On DR 32:
It is unacceptable for the contractor to be able to not reduce risk to the “point where the cost of further risk reduction would be grossly disproportionate to the benefits of such reduction, and taking into account the relevant Guidelines.” The environment should be effectively protected without cost being a consideration. Art 145 is not predicated on practicability or cost.
DSCC intervention on DR 2, paragraph 4
For Paragraph 4:
There would need to be a fundamental principle regarding the management of activities in the international seabed area being to ensure no loss of biodiversity, as well as additional references to obligations in Articles 145 and 194, and more recent global high level political commitments that we believe should be included in the paragraph drawing on Sustainable Development Goal 14, the calls to halt and reverse biodiversity made at Rio+20 and in the Kunming-Montreal Global Biodiversity Framework adopted by COP-15 and the COP-15 decision on marine and coastal biodiversity related to deep-sea mining. These include protecting rare or fragile ecosystems and their habitats, depleted, threatened or endanger species; that other forms of marine life will be also protected; and that there will be no interference with the ecological balance of marine ecosystems and with ecosystem services, degradation of their resilience, or other harmful effects to the marine environment including its biological diversity and ecological integrity;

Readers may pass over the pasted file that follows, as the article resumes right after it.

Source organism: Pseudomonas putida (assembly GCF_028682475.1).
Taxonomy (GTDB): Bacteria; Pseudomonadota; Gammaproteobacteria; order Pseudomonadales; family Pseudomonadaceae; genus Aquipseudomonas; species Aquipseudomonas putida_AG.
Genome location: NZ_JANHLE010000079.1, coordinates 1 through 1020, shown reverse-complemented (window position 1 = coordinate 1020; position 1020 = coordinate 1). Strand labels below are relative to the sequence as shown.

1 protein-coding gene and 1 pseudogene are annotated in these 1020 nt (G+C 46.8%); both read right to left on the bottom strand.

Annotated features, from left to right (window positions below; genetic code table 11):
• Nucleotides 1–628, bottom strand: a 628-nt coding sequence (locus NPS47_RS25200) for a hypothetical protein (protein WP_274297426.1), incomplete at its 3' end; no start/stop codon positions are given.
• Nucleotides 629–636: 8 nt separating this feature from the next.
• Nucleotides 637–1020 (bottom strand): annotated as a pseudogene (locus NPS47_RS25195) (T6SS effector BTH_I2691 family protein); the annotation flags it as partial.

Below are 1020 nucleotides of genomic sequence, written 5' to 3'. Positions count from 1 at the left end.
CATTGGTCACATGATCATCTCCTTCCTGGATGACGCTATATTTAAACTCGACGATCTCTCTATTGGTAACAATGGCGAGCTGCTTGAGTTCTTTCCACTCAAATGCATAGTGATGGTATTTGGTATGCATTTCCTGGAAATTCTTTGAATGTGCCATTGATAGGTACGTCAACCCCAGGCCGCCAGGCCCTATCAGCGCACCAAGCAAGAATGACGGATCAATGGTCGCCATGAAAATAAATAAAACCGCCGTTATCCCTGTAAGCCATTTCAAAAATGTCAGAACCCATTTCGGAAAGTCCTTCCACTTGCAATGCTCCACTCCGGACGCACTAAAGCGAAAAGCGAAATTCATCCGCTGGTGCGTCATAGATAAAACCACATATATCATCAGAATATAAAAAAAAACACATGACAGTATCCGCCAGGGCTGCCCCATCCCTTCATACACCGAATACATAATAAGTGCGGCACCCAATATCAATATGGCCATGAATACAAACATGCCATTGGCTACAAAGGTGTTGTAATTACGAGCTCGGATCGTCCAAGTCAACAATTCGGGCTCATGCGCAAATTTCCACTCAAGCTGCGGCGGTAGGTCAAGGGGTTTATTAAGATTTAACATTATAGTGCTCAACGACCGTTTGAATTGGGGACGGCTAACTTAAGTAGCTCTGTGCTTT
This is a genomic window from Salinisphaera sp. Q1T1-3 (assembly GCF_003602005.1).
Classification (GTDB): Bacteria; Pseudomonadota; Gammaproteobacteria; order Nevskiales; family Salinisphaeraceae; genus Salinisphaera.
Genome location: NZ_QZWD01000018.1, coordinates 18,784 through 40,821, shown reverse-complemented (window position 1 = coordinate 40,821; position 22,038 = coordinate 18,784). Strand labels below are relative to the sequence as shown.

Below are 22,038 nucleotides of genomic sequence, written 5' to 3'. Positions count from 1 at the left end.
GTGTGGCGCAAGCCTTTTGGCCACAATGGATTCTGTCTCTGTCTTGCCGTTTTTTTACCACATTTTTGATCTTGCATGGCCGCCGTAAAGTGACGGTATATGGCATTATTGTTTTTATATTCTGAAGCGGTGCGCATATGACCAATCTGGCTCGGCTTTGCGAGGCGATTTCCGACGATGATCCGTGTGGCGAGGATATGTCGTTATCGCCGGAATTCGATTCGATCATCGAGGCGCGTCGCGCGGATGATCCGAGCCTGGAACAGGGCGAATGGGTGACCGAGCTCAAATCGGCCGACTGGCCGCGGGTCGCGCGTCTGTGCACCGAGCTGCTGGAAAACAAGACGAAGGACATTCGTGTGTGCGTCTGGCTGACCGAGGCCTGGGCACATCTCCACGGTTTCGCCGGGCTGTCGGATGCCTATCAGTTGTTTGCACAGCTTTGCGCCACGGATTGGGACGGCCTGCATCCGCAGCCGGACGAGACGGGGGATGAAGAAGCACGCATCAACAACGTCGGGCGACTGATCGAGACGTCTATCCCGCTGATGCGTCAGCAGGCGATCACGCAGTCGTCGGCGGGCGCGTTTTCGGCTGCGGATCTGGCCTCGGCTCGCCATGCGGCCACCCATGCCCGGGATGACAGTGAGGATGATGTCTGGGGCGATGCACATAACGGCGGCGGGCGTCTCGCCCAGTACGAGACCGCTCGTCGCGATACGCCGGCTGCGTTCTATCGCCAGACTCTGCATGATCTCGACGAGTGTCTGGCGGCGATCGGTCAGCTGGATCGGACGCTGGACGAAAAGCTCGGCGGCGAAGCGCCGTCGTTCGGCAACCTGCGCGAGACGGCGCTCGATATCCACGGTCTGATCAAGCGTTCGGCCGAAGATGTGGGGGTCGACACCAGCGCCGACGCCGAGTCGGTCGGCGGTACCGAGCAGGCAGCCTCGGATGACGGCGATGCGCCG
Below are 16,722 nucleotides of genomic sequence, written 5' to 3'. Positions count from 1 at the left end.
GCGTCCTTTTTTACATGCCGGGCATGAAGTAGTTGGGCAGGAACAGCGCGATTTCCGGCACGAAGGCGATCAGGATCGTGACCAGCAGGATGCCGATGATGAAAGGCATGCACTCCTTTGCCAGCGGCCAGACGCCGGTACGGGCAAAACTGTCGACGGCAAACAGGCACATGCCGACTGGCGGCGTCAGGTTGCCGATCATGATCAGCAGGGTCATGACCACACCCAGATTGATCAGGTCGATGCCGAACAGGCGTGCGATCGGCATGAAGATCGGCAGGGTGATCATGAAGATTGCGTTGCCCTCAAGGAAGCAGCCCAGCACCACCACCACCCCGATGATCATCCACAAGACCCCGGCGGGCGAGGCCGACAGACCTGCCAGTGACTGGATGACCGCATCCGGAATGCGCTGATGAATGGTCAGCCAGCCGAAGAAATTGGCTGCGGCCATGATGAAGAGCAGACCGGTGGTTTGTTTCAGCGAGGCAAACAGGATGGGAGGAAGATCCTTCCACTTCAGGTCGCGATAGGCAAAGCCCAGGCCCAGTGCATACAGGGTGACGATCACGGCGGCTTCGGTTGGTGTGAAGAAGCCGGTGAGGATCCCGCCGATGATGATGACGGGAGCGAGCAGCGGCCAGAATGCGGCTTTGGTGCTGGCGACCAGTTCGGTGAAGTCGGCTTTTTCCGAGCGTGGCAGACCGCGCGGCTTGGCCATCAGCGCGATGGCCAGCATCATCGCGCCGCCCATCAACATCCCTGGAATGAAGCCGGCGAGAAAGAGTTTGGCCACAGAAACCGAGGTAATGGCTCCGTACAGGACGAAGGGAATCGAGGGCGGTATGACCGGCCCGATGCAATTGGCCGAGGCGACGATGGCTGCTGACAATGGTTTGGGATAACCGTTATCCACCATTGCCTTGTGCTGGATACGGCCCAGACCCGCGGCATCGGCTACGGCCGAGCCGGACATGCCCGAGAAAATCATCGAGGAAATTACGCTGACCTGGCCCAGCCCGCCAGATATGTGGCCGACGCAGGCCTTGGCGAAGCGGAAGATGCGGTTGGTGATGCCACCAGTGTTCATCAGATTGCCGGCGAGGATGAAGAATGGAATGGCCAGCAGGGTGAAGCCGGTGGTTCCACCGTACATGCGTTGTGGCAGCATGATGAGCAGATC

These capture additional relevant obligations in UNCLOS and key political commitments made in regard to the protection of the marine environment and the conservation and sustainable use of marine biodiversity in ABNJ
Para 4 of the Regulation should also refer, in particular, to the principles and approaches agreed in BBNJ in its Article 5 including:
(f) An integrated approach to ocean management;
(g) An approach that builds ecosystems resilience, including to adverse effects of climate change and ocean acidification, and also maintains and restores ecosystem integrity, including the carbon cycling services that underpin the ocean’s role in climate;
(h) The use of the best available science and scientific information;
(i) The use of relevant traditional knowledge of Indigenous Peoples and local communities, where available;
(j) The respect, promotion and consideration of their respective obligations, as applicable, relating to the rights of Indigenous Peoples or of, as appropriate, local communities when taking action to address the conservation and sustainable use of marine biological diversity of areas beyond national jurisdiction;
(k) The non-transfer, directly or indirectly, of damage or hazards from one area to another and the non-transformation of one type of pollution into another, in taking measures to prevent reduce, and control pollution of the marine environment;
These are additional obligations and high level political commitments high level adopted more recently that should give greater substance and specificity to the obligations contained in article 145 of UNCLOS.